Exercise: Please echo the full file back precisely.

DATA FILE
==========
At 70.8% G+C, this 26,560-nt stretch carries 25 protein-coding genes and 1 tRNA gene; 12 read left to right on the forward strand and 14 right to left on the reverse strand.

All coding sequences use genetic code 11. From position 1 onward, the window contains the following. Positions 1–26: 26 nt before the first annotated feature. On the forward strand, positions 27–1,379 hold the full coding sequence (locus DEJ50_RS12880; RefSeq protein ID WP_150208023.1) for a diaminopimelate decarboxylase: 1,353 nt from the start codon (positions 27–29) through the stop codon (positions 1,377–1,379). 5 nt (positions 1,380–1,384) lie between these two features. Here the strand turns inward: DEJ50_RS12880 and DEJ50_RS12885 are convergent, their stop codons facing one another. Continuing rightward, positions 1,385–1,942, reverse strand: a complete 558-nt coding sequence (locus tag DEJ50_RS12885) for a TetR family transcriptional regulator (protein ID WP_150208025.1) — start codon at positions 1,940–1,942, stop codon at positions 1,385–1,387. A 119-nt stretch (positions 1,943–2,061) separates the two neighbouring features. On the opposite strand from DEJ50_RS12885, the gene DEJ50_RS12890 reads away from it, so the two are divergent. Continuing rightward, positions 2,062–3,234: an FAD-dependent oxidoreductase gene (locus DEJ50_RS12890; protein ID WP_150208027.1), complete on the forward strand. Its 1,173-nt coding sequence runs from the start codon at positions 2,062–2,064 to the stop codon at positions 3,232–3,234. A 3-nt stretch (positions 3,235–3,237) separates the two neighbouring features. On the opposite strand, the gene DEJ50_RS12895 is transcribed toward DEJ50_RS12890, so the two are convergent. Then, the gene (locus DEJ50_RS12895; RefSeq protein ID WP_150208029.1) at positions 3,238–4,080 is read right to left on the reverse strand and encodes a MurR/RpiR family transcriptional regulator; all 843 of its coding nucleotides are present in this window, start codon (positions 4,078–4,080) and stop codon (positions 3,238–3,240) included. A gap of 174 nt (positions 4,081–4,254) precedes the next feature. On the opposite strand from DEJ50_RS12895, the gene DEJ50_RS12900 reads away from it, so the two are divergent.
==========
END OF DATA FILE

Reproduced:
At 70.8% G+C, this 26,560-nt stretch carries 25 protein-coding genes and 1 tRNA gene; 12 read left to right on the forward strand and 14 right to left on the reverse strand.

All coding sequences use genetic code 11. From position 1 onward, the window contains the following. Positions 1–26: 26 nt before the first annotated feature. On the forward strand, positions 27–1,379 hold the full coding sequence (locus DEJ50_RS12880; RefSeq protein ID WP_150208023.1) for a diaminopimelate decarboxylase: 1,353 nt from the start codon (positions 27–29) through the stop codon (positions 1,377–1,379). 5 nt (positions 1,380–1,384) lie between these two features. Here the strand turns inward: DEJ50_RS12880 and DEJ50_RS12885 are convergent, their stop codons facing one another. Continuing rightward, positions 1,385–1,942, reverse strand: a complete 558-nt coding sequence (locus tag DEJ50_RS12885) for a TetR family transcriptional regulator (protein ID WP_150208025.1) — start codon at positions 1,940–1,942, stop codon at positions 1,385–1,387. A 119-nt stretch (positions 1,943–2,061) separates the two neighbouring features. On the opposite strand from DEJ50_RS12885, the gene DEJ50_RS12890 reads away from it, so the two are divergent. Continuing rightward, positions 2,062–3,234: an FAD-dependent oxidoreductase gene (locus DEJ50_RS12890; protein ID WP_150208027.1), complete on the forward strand. Its 1,173-nt coding sequence runs from the start codon at positions 2,062–2,064 to the stop codon at positions 3,232–3,234. A 3-nt stretch (positions 3,235–3,237) separates the two neighbouring features. On the opposite strand, the gene DEJ50_RS12895 is transcribed toward DEJ50_RS12890, so the two are convergent. Then, the gene (locus DEJ50_RS12895; RefSeq protein ID WP_150208029.1) at positions 3,238–4,080 is read right to left on the reverse strand and encodes a MurR/RpiR family transcriptional regulator; all 843 of its coding nucleotides are present in this window, start codon (positions 4,078–4,080) and stop codon (positions 3,238–3,240) included. A gap of 174 nt (positions 4,081–4,254) precedes the next feature. On the opposite strand from DEJ50_RS12895, the gene DEJ50_RS12900 reads away from it, so the two are divergent.